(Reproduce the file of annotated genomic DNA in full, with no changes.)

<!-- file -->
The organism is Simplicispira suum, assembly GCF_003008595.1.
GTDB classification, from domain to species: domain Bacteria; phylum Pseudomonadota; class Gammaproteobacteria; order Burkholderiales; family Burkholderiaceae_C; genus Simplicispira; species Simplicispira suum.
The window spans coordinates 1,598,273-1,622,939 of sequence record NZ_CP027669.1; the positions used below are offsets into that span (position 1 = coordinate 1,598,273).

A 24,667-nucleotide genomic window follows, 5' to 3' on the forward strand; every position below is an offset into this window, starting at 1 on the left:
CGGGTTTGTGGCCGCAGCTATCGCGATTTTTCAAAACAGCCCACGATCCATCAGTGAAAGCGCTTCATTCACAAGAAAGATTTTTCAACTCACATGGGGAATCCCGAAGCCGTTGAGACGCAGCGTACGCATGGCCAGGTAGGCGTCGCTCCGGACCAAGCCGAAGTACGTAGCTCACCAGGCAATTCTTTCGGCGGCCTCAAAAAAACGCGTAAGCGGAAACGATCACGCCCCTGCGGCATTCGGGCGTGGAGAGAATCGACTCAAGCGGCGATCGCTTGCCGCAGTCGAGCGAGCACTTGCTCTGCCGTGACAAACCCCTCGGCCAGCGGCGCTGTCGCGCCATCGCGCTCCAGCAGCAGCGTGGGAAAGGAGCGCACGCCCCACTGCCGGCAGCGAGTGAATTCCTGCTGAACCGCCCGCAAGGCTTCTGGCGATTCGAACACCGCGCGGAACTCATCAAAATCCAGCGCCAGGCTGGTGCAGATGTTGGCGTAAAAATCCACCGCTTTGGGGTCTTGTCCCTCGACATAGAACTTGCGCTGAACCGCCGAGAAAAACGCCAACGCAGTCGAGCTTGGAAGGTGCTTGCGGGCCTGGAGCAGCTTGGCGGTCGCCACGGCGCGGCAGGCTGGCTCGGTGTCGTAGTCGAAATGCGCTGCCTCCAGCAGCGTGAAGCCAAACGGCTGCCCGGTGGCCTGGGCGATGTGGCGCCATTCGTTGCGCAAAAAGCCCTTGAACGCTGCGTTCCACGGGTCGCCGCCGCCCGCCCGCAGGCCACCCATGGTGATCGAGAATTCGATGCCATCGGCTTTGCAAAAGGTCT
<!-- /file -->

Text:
The organism is Simplicispira suum, assembly GCF_003008595.1.
GTDB classification, from domain to species: domain Bacteria; phylum Pseudomonadota; class Gammaproteobacteria; order Burkholderiales; family Burkholderiaceae_C; genus Simplicispira; species Simplicispira suum.
The window spans coordinates 1,598,273-1,622,939 of sequence record NZ_CP027669.1; the positions used below are offsets into that span (position 1 = coordinate 1,598,273).

A 24,667-nucleotide genomic window follows, 5' to 3' on the forward strand; every position below is an offset into this window, starting at 1 on the left:
CGGGTTTGTGGCCGCAGCTATCGCGATTTTTCAAAACAGCCCACGATCCATCAGTGAAAGCGCTTCATTCACAAGAAAGATTTTTCAACTCACATGGGGAATCCCGAAGCCGTTGAGACGCAGCGTACGCATGGCCAGGTAGGCGTCGCTCCGGACCAAGCCGAAGTACGTAGCTCACCAGGCAATTCTTTCGGCGGCCTCAAAAAAACGCGTAAGCGGAAACGATCACGCCCCTGCGGCATTCGGGCGTGGAGAGAATCGACTCAAGCGGCGATCGCTTGCCGCAGTCGAGCGAGCACTTGCTCTGCCGTGACAAACCCCTCGGCCAGCGGCGCTGTCGCGCCATCGCGCTCCAGCAGCAGCGTGGGAAAGGAGCGCACGCCCCACTGCCGGCAGCGAGTGAATTCCTGCTGAACCGCCCGCAAGGCTTCTGGCGATTCGAACACCGCGCGGAACTCATCAAAATCCAGCGCCAGGCTGGTGCAGATGTTGGCGTAAAAATCCACCGCTTTGGGGTCTTGTCCCTCGACATAGAACTTGCGCTGAACCGCCGAGAAAAACGCCAACGCAGTCGAGCTTGGAAGGTGCTTGCGGGCCTGGAGCAGCTTGGCGGTCGCCACGGCGCGGCAGGCTGGCTCGGTGTCGTAGTCGAAATGCGCTGCCTCCAGCAGCGTGAAGCCAAACGGCTGCCCGGTGGCCTGGGCGATGTGGCGCCATTCGTTGCGCAAAAAGCCCTTGAACGCTGCGTTCCACGGGTCGCCGCCGCCCGCCCGCAGGCCACCCATGGTGATCGAGAATTCGATGCCATCGGCTTTGCAAAAGGTCT